Randy Pope is not really bringing discipleship back to the local church. Rather, he is advocating a model of discipleship that he uses in his local church. INsourcing: Bringing Discipleship Back to the Local Church is a critique (not a criticism) of discipleship as a whole. This nearly 200 page book (200+ if you add the introduction and appendices) reads quickly and is extremely accessible. Throughout, Pope describes common struggles pastors face when trying to define and apply discipleship methods. The content is interspersed with shot anecdotal chapters meant to highlight the application of his method.
LOLMD – Life on Life Missional Discipleship is the model Pope uses. He agrees that small groups, corporate times of worship and other programs are important and necessary, but argues that real growth in maturity comes from life-on-life investment. Disciples grow when they can live life with their mentor. In this way they can hear what life in christ looks like, see what it looks like, practice it with feedback and eventually move on to living the life on their own. This insight was perhaps the most eye opening for me personally. Pope credits Ken Blanchard with the concept, which is summarize below.
Directing –> giving content to your disciple
Coaching –> allowing your disciple to watch you
Supporting –> watching your disciple do it and providing feedback
Delegating –> empower your disciple to go and keep doing
Of course, all of this is done with constant prayer. If pastors would keep all four steps in mind when teaching then our teaching just might have greater impact. The danger is going from “Directing” to “Delegating” without “Coaching” or “Supporting.”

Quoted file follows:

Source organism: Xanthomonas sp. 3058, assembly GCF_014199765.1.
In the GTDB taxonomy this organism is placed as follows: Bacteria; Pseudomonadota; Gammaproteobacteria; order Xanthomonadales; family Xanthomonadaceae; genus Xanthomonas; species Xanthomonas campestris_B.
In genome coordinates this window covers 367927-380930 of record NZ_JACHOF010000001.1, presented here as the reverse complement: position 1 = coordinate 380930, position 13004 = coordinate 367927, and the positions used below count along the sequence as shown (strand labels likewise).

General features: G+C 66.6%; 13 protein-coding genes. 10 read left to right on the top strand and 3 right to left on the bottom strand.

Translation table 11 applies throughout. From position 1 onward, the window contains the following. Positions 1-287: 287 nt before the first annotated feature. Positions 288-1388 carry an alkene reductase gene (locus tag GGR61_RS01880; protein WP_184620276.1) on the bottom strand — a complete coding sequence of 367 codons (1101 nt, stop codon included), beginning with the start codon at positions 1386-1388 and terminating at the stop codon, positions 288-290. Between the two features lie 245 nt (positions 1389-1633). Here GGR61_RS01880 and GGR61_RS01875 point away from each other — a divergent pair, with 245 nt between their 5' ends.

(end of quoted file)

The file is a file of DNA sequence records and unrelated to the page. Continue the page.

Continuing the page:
The rest of the book is an argument for creating a vehicle for discipleship that will get you where you believe God is calling you. Pope provides brief glimpses into what his vehicle looks. The appendices provide some helpful tools for those who like Pope’s model. Appendix 1 is The Journey Group Covenant. Appendix 2 is their Master Curriculum Three-Year Overview. Their curriculum seems well thought out, but is far too family centric in my opinion. I’m all for family (married and have 6 children) but an outsider looking at this curriculum would think that in order to fit in they must be married and have children. However, I do appreciate that Pope is trying to ground his discipleship in the realities of life. Appendix 3 is Twenty-One Days of Personal Worship. Appendix 4 is The Difference between Small Groups and LOLMD Groups (worth reading).
As a Wesleyan I appreciate the focus on intentional discipleship. Pope’s approach is far better than most out there and is geared discipleship over the long haul, not aimed at instant gratification. All in all it was a fun read and got me thinking about our own discipleship vehicle and what needs to change. Thanks Pope.
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